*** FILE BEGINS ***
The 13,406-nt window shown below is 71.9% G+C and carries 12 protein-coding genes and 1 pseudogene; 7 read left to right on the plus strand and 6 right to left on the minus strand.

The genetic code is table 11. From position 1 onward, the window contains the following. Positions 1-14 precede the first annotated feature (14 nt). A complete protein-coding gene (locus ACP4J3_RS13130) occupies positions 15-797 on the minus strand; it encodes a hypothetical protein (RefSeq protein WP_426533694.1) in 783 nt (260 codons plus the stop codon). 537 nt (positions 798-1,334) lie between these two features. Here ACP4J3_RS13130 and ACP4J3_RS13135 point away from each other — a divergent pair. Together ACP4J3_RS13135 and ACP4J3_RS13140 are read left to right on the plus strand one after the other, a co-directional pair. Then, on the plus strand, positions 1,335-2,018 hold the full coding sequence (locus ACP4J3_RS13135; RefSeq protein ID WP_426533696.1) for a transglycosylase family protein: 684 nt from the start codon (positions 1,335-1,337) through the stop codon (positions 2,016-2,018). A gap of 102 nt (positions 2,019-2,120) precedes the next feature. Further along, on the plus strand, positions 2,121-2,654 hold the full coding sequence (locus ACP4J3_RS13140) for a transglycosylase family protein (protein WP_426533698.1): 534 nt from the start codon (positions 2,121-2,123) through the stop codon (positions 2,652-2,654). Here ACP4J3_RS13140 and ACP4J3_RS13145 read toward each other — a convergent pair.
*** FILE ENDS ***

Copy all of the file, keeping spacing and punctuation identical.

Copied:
The 13,406-nt window shown below is 71.9% G+C and carries 12 protein-coding genes and 1 pseudogene; 7 read left to right on the plus strand and 6 right to left on the minus strand.

The genetic code is table 11. From position 1 onward, the window contains the following. Positions 1-14 precede the first annotated feature (14 nt). A complete protein-coding gene (locus ACP4J3_RS13130) occupies positions 15-797 on the minus strand; it encodes a hypothetical protein (RefSeq protein WP_426533694.1) in 783 nt (260 codons plus the stop codon). 537 nt (positions 798-1,334) lie between these two features. Here ACP4J3_RS13130 and ACP4J3_RS13135 point away from each other — a divergent pair. Together ACP4J3_RS13135 and ACP4J3_RS13140 are read left to right on the plus strand one after the other, a co-directional pair. Then, on the plus strand, positions 1,335-2,018 hold the full coding sequence (locus ACP4J3_RS13135; RefSeq protein ID WP_426533696.1) for a transglycosylase family protein: 684 nt from the start codon (positions 1,335-1,337) through the stop codon (positions 2,016-2,018). A gap of 102 nt (positions 2,019-2,120) precedes the next feature. Further along, on the plus strand, positions 2,121-2,654 hold the full coding sequence (locus ACP4J3_RS13140) for a transglycosylase family protein (protein WP_426533698.1): 534 nt from the start codon (positions 2,121-2,123) through the stop codon (positions 2,652-2,654). Here ACP4J3_RS13140 and ACP4J3_RS13145 read toward each other — a convergent pair.